A Warrnambool man who assaulted another man in an unprovoked attack says the 44 days he spent in custody has had a salutary effect.
Mark Edwards, 44, pleaded guilty in Warrnambool Magistrates Court on Thursday to assault, driving and dishonesty-related offences.
The court heard on July 27 last year, the man approached a male victim who was walking away from an address in Warrnambool's Laverock Road.
Edwards called out before punching the man to the back of the head and neck in an unprovoked attack.
The victim immediately identified the offender as they were known to each other.
Edwards continued to punch the man to the eye and cheek area until the victim collapsed to the ground.
The victim's iPhone fell out of his pocket and Edwards grabbed it before demanding money.
The court heard the victim suffered fractures to his left eye socket and cheek bone and spent a night in the Geelong hospital.
He required ongoing treatment for his injuries.
At the time of the offending, Edwards was on bail for a series of unrelated offending, including the theft of a Milwaukee grease gun and batteries from a worksite at Wye River, and driving an unregistered Range Rover.
He was also caught driving with methamphetamine in his system in Warrnambool's Membery Way in May 2020 and breaching a court order by sending threatening messages in December.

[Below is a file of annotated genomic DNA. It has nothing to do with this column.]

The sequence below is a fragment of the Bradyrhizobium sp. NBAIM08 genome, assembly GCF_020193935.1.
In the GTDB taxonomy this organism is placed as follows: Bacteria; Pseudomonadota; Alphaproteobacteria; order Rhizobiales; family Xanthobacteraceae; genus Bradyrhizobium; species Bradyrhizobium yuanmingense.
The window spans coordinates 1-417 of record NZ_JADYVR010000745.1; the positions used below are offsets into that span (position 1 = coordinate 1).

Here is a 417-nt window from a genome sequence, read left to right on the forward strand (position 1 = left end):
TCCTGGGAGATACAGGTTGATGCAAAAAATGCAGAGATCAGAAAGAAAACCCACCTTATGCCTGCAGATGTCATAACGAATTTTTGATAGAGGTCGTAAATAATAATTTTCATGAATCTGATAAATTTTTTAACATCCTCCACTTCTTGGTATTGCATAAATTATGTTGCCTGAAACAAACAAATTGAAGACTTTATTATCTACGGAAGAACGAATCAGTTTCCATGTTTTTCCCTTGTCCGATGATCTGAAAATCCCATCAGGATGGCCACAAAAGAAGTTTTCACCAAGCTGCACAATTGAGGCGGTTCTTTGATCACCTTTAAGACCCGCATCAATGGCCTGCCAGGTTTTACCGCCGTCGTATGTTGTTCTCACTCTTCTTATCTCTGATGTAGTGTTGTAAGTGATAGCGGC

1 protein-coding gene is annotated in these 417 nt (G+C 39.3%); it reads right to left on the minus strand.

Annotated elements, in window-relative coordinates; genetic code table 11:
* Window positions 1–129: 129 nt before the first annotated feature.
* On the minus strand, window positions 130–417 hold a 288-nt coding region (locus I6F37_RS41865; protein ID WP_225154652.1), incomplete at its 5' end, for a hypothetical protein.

On Thursday, Edwards' lawyer said his client was released on bail after serving 44 days in custody on remand - an experience he said had a "salutary effect".
A salutary experience is one that has a good effect although it is unpleasant.
He said Edwards had spent 20 years in and out of the court system and the "penny finally dropped when he spent those days in custody".
The court heard Edwards had taken part in a men's behaviour change program, as well as drug and alcohol treatment, and Indigenous program Dhauwurd Wurrung.
His lawyer said Edwards was now eager to return to work and become a contributing member of society.
Magistrate Nunzio La Rosa said he was impressed by Edwards' progress but "we're still not quite there yet".
He ordered the man be assessed for a community correction order.
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